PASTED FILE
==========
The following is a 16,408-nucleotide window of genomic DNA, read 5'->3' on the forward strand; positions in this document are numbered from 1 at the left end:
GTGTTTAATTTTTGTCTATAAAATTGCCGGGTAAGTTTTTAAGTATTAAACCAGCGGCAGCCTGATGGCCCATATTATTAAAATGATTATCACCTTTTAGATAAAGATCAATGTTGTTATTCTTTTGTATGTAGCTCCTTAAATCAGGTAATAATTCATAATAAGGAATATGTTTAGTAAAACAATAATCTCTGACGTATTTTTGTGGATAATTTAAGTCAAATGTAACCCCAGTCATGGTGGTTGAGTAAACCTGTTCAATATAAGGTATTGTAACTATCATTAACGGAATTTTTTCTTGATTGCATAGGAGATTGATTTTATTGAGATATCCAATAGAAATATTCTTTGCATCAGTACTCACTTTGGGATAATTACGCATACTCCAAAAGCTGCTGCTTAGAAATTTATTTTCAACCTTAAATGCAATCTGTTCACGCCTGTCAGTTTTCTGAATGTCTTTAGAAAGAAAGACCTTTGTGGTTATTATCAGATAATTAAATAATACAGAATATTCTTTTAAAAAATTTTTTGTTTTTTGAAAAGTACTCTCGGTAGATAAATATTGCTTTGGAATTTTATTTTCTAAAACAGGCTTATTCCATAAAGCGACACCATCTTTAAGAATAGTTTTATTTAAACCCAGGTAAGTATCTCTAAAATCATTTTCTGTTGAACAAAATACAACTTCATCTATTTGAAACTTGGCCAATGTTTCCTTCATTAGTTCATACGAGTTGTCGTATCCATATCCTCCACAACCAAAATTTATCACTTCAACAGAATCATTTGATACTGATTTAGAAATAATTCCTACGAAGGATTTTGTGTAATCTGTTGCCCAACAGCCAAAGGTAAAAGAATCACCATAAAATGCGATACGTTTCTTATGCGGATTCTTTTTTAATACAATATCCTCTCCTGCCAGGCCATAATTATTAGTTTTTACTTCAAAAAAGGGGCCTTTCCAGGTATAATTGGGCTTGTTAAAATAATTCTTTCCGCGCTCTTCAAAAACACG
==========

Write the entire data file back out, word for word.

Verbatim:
The following is a 16,408-nucleotide window of genomic DNA, read 5'->3' on the forward strand; positions in this document are numbered from 1 at the left end:
GTGTTTAATTTTTGTCTATAAAATTGCCGGGTAAGTTTTTAAGTATTAAACCAGCGGCAGCCTGATGGCCCATATTATTAAAATGATTATCACCTTTTAGATAAAGATCAATGTTGTTATTCTTTTGTATGTAGCTCCTTAAATCAGGTAATAATTCATAATAAGGAATATGTTTAGTAAAACAATAATCTCTGACGTATTTTTGTGGATAATTTAAGTCAAATGTAACCCCAGTCATGGTGGTTGAGTAAACCTGTTCAATATAAGGTATTGTAACTATCATTAACGGAATTTTTTCTTGATTGCATAGGAGATTGATTTTATTGAGATATCCAATAGAAATATTCTTTGCATCAGTACTCACTTTGGGATAATTACGCATACTCCAAAAGCTGCTGCTTAGAAATTTATTTTCAACCTTAAATGCAATCTGTTCACGCCTGTCAGTTTTCTGAATGTCTTTAGAAAGAAAGACCTTTGTGGTTATTATCAGATAATTAAATAATACAGAATATTCTTTTAAAAAATTTTTTGTTTTTTGAAAAGTACTCTCGGTAGATAAATATTGCTTTGGAATTTTATTTTCTAAAACAGGCTTATTCCATAAAGCGACACCATCTTTAAGAATAGTTTTATTTAAACCCAGGTAAGTATCTCTAAAATCATTTTCTGTTGAACAAAATACAACTTCATCTATTTGAAACTTGGCCAATGTTTCCTTCATTAGTTCATACGAGTTGTCGTATCCATATCCTCCACAACCAAAATTTATCACTTCAACAGAATCATTTGATACTGATTTAGAAATAATTCCTACGAAGGATTTTGTGTAATCTGTTGCCCAACAGCCAAAGGTAAAAGAATCACCATAAAATGCGATACGTTTCTTATGCGGATTCTTTTTTAATACAATATCCTCTCCTGCCAGGCCATAATTATTAGTTTTTACTTCAAAAAAGGGGCCTTTCCAGGTATAATTGGGCTTGTTAAAATAATTCTTTCCGCGCTCTTCAAAAACACG